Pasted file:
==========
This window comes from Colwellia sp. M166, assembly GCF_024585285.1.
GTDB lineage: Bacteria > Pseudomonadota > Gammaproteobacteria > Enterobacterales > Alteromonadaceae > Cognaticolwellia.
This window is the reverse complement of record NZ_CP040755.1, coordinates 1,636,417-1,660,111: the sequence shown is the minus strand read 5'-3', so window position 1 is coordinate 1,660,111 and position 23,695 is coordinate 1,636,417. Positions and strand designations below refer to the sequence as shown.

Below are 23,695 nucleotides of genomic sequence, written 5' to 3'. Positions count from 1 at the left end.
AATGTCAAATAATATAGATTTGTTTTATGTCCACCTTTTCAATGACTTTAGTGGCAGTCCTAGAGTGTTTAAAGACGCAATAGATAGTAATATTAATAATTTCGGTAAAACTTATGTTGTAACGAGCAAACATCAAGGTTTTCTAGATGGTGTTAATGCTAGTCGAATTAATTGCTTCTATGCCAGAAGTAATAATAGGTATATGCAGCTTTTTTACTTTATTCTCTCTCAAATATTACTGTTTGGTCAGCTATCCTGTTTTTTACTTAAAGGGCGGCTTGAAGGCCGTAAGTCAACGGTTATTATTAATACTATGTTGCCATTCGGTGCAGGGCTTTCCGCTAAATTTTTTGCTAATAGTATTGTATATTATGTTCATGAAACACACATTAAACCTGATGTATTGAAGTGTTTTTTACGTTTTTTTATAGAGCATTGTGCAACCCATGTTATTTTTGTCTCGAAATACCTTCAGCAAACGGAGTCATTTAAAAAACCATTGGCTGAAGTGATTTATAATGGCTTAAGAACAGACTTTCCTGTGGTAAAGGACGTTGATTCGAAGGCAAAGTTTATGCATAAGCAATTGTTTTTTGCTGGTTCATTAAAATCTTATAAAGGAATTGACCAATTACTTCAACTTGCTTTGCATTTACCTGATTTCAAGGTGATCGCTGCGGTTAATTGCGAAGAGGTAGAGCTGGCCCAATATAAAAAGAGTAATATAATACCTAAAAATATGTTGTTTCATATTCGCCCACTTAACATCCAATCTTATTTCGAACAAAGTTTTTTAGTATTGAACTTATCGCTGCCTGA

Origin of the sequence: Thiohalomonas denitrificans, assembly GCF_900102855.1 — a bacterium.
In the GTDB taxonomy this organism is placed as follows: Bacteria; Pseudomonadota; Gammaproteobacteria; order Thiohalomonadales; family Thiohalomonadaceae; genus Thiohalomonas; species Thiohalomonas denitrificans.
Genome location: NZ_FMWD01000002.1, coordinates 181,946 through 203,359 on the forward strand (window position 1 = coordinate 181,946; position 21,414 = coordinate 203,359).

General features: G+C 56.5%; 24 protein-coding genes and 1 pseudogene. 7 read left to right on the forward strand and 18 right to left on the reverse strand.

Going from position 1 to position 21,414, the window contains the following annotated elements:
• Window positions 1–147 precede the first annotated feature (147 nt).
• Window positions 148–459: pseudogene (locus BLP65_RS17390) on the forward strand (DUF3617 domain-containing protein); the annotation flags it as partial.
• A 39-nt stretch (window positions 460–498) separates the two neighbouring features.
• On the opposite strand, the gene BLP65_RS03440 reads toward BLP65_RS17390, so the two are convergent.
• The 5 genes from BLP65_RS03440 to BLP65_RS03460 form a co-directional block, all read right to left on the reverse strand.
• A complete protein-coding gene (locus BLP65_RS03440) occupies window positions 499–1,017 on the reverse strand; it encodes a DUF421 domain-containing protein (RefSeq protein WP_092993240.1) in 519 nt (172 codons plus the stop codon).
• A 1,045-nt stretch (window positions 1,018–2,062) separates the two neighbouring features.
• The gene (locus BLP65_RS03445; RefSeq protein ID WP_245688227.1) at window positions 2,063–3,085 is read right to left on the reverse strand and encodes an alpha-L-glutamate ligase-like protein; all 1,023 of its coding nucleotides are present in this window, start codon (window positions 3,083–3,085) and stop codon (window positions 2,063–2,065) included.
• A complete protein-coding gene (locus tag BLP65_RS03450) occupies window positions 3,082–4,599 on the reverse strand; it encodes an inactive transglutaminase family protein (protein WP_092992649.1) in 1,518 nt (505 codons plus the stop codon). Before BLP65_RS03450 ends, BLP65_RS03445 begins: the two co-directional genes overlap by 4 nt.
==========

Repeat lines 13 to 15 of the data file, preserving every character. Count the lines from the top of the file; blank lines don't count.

• A 39-nt stretch (window positions 460–498) separates the two neighbouring features.
• On the opposite strand, the gene BLP65_RS03440 reads toward BLP65_RS17390, so the two are convergent.
• The 5 genes from BLP65_RS03440 to BLP65_RS03460 form a co-directional block, all read right to left on the reverse strand.